TCM host Alicia Malone reveals 6 comforting old Hollywood films to watch during coronavirus pandemic

Need an escape while social distancing during the coronavirus crisis? Take a step back in time to Hollywood’s golden era. Staying indoors due to concerns about spreading COVID-19 is incredibly crucial. But having plenty of free time can also be a great opportunity to unwind and explore some of the most influential, feel-good films that have forever shaped Hollywood. Film expert and Turner Classic Movies (TCM) host Alicia Malone shared some of her favorite classic films to watch for some much-needed comfort and joy that families can experience. Not only are all of these films part of TCM’s upcoming lineup, but some are also being featured in the TCM Classic Film Festival: Special Home Edition, which will air from April 16-19. Many of these films are also accessible through your favorite streaming services. Click here to see Malone’s six favorite old Hollywood films to watch while quarantined:


Federal agencies warned of ventilator shortages for nearly two decades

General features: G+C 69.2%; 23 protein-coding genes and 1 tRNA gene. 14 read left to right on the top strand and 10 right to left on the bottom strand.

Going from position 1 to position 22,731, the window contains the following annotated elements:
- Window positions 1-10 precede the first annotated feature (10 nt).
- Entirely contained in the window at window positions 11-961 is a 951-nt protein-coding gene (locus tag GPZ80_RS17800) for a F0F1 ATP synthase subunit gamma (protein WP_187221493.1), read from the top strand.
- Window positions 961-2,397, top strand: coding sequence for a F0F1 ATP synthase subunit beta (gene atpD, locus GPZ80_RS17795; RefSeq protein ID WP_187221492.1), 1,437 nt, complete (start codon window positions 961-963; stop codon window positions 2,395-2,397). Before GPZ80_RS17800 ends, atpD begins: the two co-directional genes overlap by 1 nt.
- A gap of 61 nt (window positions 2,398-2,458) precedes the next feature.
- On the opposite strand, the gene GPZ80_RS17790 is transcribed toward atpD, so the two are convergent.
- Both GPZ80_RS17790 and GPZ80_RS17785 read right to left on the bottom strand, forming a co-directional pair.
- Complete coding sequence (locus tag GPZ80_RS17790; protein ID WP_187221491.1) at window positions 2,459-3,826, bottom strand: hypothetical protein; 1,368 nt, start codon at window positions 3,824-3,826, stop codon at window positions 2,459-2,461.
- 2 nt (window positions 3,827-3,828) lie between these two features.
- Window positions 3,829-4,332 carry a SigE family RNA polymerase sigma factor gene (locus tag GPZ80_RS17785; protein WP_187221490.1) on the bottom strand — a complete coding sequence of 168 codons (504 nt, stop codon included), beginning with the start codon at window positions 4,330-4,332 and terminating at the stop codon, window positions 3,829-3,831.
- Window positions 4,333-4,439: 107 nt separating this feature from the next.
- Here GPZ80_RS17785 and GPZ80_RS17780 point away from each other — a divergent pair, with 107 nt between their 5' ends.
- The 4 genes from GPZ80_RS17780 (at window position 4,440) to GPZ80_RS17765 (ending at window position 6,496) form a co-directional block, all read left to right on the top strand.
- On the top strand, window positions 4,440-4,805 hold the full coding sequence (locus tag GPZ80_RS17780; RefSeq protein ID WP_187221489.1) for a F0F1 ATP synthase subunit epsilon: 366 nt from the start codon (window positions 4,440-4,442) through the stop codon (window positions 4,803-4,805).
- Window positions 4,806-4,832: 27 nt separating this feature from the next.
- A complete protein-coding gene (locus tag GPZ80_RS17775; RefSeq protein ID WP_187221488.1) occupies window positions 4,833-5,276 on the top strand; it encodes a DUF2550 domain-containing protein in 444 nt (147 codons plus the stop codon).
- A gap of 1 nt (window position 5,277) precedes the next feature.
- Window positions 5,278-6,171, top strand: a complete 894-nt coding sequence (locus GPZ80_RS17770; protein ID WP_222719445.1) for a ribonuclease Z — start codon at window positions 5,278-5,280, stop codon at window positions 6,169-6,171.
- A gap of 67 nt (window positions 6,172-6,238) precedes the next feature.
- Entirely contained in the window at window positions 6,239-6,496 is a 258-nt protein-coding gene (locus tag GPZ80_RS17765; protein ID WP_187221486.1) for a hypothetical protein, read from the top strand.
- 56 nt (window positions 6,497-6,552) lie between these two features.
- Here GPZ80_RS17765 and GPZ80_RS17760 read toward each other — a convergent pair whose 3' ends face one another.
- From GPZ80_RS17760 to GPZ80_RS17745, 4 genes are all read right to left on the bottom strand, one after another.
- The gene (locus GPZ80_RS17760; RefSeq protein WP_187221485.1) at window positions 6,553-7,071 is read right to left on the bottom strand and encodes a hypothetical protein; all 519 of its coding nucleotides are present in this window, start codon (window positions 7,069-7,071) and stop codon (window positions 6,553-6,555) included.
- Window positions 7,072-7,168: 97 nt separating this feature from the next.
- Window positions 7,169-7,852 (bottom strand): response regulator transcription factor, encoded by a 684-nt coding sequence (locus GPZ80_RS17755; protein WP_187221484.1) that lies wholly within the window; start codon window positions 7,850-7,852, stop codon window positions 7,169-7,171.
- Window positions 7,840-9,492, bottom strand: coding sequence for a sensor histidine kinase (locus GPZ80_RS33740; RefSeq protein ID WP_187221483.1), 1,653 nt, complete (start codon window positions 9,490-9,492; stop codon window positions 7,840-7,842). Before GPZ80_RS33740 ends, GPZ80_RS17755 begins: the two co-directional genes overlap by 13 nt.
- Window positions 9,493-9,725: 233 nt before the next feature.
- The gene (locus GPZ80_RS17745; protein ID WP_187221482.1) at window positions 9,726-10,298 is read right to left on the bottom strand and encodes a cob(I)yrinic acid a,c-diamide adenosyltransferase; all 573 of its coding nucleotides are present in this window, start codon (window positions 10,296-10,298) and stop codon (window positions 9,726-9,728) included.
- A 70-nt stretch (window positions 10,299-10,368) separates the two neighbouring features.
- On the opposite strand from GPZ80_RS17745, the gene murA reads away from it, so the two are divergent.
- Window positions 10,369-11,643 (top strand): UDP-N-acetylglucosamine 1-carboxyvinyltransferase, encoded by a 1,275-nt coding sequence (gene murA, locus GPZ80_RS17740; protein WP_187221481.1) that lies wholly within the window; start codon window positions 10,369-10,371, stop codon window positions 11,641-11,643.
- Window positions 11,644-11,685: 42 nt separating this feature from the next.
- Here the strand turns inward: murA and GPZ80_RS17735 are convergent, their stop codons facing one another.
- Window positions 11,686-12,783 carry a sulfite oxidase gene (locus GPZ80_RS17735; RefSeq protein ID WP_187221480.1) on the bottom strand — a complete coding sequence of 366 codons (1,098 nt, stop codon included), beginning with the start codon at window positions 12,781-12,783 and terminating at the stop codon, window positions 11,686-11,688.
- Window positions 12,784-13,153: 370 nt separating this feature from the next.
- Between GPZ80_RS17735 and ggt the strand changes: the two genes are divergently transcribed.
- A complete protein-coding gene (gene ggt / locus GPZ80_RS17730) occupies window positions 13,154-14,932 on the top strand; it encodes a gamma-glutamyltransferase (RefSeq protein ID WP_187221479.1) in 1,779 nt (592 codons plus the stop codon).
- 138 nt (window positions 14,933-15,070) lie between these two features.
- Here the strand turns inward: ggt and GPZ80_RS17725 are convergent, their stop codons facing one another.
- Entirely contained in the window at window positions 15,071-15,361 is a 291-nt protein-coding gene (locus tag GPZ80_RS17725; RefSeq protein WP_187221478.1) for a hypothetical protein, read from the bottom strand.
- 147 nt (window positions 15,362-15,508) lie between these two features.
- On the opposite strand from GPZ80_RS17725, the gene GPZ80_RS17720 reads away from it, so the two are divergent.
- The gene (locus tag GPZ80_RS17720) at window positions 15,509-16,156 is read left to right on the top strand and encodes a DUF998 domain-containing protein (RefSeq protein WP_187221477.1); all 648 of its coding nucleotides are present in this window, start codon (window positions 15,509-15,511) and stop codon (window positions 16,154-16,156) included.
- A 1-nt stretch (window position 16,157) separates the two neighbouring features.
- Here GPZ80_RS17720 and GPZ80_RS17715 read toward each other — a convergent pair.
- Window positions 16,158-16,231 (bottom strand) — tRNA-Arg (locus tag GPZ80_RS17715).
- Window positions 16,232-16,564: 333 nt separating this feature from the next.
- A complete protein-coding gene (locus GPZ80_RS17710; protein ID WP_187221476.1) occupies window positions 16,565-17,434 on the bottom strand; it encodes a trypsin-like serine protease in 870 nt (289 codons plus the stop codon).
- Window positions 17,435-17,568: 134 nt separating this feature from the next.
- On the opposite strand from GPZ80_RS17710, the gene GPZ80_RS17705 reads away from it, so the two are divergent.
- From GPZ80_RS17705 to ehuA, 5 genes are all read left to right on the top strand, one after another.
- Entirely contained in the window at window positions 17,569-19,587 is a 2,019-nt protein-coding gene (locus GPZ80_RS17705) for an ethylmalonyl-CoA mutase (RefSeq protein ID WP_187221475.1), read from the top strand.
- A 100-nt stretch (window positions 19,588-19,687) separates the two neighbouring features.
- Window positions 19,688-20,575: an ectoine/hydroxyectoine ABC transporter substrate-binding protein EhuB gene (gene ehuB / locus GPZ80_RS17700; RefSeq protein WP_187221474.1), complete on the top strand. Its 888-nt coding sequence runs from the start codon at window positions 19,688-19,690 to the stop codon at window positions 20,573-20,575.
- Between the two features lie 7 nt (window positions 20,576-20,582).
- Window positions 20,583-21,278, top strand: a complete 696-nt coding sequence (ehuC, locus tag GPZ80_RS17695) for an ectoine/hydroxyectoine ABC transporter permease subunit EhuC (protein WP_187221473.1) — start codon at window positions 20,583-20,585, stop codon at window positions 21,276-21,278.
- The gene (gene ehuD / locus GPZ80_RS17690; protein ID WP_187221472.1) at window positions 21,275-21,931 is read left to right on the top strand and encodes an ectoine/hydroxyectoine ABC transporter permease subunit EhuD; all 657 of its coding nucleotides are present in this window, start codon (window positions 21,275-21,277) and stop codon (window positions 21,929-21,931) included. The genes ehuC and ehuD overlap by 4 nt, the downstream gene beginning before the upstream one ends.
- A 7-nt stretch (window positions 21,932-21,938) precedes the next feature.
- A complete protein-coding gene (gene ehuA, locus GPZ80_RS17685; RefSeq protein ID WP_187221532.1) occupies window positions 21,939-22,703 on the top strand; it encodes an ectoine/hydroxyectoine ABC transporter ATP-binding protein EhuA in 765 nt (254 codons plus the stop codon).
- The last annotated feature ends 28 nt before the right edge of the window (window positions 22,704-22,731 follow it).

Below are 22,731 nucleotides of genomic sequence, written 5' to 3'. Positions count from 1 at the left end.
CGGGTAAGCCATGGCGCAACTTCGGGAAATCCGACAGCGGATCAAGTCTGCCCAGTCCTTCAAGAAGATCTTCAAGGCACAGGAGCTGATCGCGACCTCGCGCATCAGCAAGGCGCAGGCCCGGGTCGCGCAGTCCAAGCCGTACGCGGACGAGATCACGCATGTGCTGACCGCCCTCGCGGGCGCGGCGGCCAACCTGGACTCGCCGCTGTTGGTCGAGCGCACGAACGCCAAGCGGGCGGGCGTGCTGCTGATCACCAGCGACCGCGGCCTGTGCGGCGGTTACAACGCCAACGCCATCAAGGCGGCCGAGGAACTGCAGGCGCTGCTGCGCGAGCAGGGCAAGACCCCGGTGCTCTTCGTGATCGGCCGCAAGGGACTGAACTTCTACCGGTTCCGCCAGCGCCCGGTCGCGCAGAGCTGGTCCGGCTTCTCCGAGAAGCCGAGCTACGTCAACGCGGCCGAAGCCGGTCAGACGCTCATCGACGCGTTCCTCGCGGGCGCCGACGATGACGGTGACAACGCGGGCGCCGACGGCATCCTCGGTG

The overwhelming number of coronavirus patients flooding hospitals across the U.S. has resulted in a shortage of ventilators for those experiencing difficulty breathing. But while President Trump has faced criticism from states, like New York, for the short supply, federal agencies have been predicting the need for more ventilators for nearly two decades. Reports from various government offices have been sounding the alarm over the course of at least three successive presidencies dating back to the George W. Bush administration. “GAO found that most hospitals lack the capacity to respond to large-scale infectious disease outbreaks,” concluded the U.S. Government Accountability Office in a 2003 report after the SARS outbreak, noting that “few hospitals have adequate medical equipment, such as the ventilators that are often needed for respiratory infections such as SARS, to handle the large increases in the number of patients that may result.” A 2005 Congressional Research Service report examining avian flu also noted that the U.S. was unlikely to be prepared for a pandemic due to that virus’ effect on the lungs. “If this strain were to launch a pandemic and retain this trait, large numbers of victims may require intensive care and ventilatory support, likely exceeding national capacity to provide this level of care,” that report said. “In any event, such specialized care is not available in most developing countries, and access to it is uneven within the United States.” Later that same year, the Department of Health and Human Services released an extensive report on the plan for an influenza pandemic. A key item on their list of actions to take for a “health care and emergency response” was to “assess surge capacity” of medical systems including ventilators, noting the necessity for maintaining an emergency stockpile. “Despite planning and preparedness, however, in a severe pandemic it is possible that shortages, for example of mechanical ventilators, will occur and medical care standards may need to be adjusted to most effectively provide care and save as many lives as possible,” the report warned, noting the likelihood of a significant increase in the demand for ventilators in the event of a large-scale outbreak. The need for ventilators – and other resources – is repeatedly discussed in this report, even referencing a CDC spreadsheet that could help predict the potential need for ventilators at different stages of a pandemic. A CNN report last week detailed a number of these internal government reports. The mounting problem after nearly two decades of warnings, however, is not simply the product of a problem ignored. The government accepted bids from companies in 2008 planning to buy tens of thousands of additional ventilators for the stockpile after swine flu, avian flu, SARS, and MERS revealed the need. According to a New York Times report, the federal government contracted the small Japanese company Newport Medical Instruments to develop and produce inexpensive ventilators that the U.S. would purchase. Years later, after prototypes were developed, Newport was bought out by Covidien in 2012, and the project ground to a halt. By 2014, Covidien wanted out of the contract, former federal officials told the Times, and the government agreed to cancel it. A year later, Covidien was purchased by Medtronic, which told the Times that the ventilators Newport was developing would not have been usable on newborns and would have fallen short of the government’s requirements. The government entered into a new contract with Philips in 2014, and finally ordered 10,000 ventilators in December 2019, with delivery expected later this year. “We definitely saw the problem,” Dr. Thomas R. Frieden, CDC director from 2009 to 2017, told the Times. “We innovated to try and get a solution. We made really good progress, but it doesn’t appear to have resulted in the volume that we needed.” Meanwhile, reports sounding the alarm continued to pile up while that effort stalled. In 2006, the Congressional Budget Office warned that in the event of a flu pandemic on the level of the 1918 Spanish flu, the U.S. would be grossly underprepared when it comes to ventilators. The CBO noted that at the time there were an estimated 100,000 ventilators in the country, but “a severe influenza pandemic like the one in 1918 would require 750,000 ventilators to treat victims.” A 2007 flu pandemic plan published by the Department of the Interior also noted that in such an event: “A substantial percentage of the world’s population will require some form of medical care,” and that medical facilities would likely be “ overwhelmed, creating a shortage of hospital staff, beds, ventilators and other supplies.” Similar language was used in a 2009 OSHA report for influenza pandemic preparedness that also referred to instructions from the Department of Health and Human Services and the CDC for estimating the demand for ventilators and other equipment in the event of pandemics of varying scales. The same year, a report on preparedness for swine flu from the President’s Council of Advisors on Science and Technology warned then-President Barack Obama that “[c]ases requiring mechanical ventilation or intensive care could reach 10 to 25 per 100,000 population, requiring 50 to 100 percent or more of the total ICU capacity available in the United States and placing great stress on a system that normally operates at 80 percent of capacity.” In 2013, an avian flu outbreak in China led to a report from the National Institutes of Health on the demand for ventilators in the event of a flu pandemic. “There is a clear challenge to plan and prepare to meet demands for mechanical ventilators for a future severe pandemic,” the report said, estimating that in a “high severity scenario,” the U.S. would need “approximately 35,000 to 60,500 additional ventilators.” The Trump administration was also warned, as a June 2017 CDC report discussed the agency-managed Strategic National Stockpile (SNS) of ventilators, stating that “SNS ventilators might not suffice to meet demand during a severe public health emergency.” In 2006, the American Association for Respiratory Care recommended that the SNS increase its ventilator inventory to between 11,000 and 16,000. Earlier this month, Dr. Anthony Fauci told CNN that the stockpile currently has 12,700 ventilators. This is up from roughly 4,000 in 2006. Now that the country is in the midst of the coronavirus pandemic, the government is pushing for speedier delivery of the ordered ventilators that had been expected later on this year, as well as looking to other manufacturers for additional machines. General Motors has been working with medical device company Ventec Life Systems and parts suppliers to build more ventilators, and Trump invoked the Defense Production Act when he felt they were not moving fast enough. GM expects to produce ventilators at a rate of 10,000 per month starting in mid-April. Ford has announced that they and General Electric are also working together to produce “a simplified version” of an existing GE ventilator.